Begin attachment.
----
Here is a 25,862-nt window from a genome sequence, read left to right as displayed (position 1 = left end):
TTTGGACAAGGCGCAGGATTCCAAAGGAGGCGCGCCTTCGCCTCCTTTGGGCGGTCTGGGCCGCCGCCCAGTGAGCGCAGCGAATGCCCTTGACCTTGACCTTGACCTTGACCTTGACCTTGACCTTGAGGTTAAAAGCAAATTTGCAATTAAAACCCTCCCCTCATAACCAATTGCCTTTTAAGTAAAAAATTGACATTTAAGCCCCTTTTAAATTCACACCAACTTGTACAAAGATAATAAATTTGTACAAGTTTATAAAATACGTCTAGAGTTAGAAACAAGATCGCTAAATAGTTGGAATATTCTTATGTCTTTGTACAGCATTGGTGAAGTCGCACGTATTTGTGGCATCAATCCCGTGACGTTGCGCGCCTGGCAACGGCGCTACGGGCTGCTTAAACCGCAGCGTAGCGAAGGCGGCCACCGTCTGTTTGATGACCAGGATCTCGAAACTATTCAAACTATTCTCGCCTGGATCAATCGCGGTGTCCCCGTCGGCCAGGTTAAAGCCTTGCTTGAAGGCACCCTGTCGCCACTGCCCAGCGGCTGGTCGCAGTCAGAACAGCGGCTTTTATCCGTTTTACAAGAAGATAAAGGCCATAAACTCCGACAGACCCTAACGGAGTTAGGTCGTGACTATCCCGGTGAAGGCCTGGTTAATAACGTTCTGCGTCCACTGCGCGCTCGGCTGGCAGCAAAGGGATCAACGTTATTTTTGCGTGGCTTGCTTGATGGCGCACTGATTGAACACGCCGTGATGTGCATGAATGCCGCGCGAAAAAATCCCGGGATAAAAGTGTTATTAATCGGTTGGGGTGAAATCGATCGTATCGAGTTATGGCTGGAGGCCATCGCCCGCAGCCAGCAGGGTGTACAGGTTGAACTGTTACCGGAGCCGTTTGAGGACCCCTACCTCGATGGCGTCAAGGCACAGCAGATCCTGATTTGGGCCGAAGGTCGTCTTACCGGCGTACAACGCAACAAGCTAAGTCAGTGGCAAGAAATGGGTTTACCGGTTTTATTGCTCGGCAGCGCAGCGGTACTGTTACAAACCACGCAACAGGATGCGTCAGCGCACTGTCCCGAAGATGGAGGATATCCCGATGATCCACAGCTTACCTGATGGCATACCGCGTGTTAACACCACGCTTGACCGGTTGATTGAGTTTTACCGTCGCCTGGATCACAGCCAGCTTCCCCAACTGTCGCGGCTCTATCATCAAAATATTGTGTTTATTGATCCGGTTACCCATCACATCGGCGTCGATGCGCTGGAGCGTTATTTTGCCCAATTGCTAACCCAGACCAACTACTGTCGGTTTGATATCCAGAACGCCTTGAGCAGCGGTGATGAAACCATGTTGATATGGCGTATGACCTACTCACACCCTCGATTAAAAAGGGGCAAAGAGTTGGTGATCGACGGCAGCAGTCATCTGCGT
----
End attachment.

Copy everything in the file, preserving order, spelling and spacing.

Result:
Here is a 25,862-nt window from a genome sequence, read left to right as displayed (position 1 = left end):
TTTGGACAAGGCGCAGGATTCCAAAGGAGGCGCGCCTTCGCCTCCTTTGGGCGGTCTGGGCCGCCGCCCAGTGAGCGCAGCGAATGCCCTTGACCTTGACCTTGACCTTGACCTTGACCTTGACCTTGAGGTTAAAAGCAAATTTGCAATTAAAACCCTCCCCTCATAACCAATTGCCTTTTAAGTAAAAAATTGACATTTAAGCCCCTTTTAAATTCACACCAACTTGTACAAAGATAATAAATTTGTACAAGTTTATAAAATACGTCTAGAGTTAGAAACAAGATCGCTAAATAGTTGGAATATTCTTATGTCTTTGTACAGCATTGGTGAAGTCGCACGTATTTGTGGCATCAATCCCGTGACGTTGCGCGCCTGGCAACGGCGCTACGGGCTGCTTAAACCGCAGCGTAGCGAAGGCGGCCACCGTCTGTTTGATGACCAGGATCTCGAAACTATTCAAACTATTCTCGCCTGGATCAATCGCGGTGTCCCCGTCGGCCAGGTTAAAGCCTTGCTTGAAGGCACCCTGTCGCCACTGCCCAGCGGCTGGTCGCAGTCAGAACAGCGGCTTTTATCCGTTTTACAAGAAGATAAAGGCCATAAACTCCGACAGACCCTAACGGAGTTAGGTCGTGACTATCCCGGTGAAGGCCTGGTTAATAACGTTCTGCGTCCACTGCGCGCTCGGCTGGCAGCAAAGGGATCAACGTTATTTTTGCGTGGCTTGCTTGATGGCGCACTGATTGAACACGCCGTGATGTGCATGAATGCCGCGCGAAAAAATCCCGGGATAAAAGTGTTATTAATCGGTTGGGGTGAAATCGATCGTATCGAGTTATGGCTGGAGGCCATCGCCCGCAGCCAGCAGGGTGTACAGGTTGAACTGTTACCGGAGCCGTTTGAGGACCCCTACCTCGATGGCGTCAAGGCACAGCAGATCCTGATTTGGGCCGAAGGTCGTCTTACCGGCGTACAACGCAACAAGCTAAGTCAGTGGCAAGAAATGGGTTTACCGGTTTTATTGCTCGGCAGCGCAGCGGTACTGTTACAAACCACGCAACAGGATGCGTCAGCGCACTGTCCCGAAGATGGAGGATATCCCGATGATCCACAGCTTACCTGATGGCATACCGCGTGTTAACACCACGCTTGACCGGTTGATTGAGTTTTACCGTCGCCTGGATCACAGCCAGCTTCCCCAACTGTCGCGGCTCTATCATCAAAATATTGTGTTTATTGATCCGGTTACCCATCACATCGGCGTCGATGCGCTGGAGCGTTATTTTGCCCAATTGCTAACCCAGACCAACTACTGTCGGTTTGATATCCAGAACGCCTTGAGCAGCGGTGATGAAACCATGTTGATATGGCGTATGACCTACTCACACCCTCGATTAAAAAGGGGCAAAGAGTTGGTGATCGACGGCAGCAGTCATCTGCGT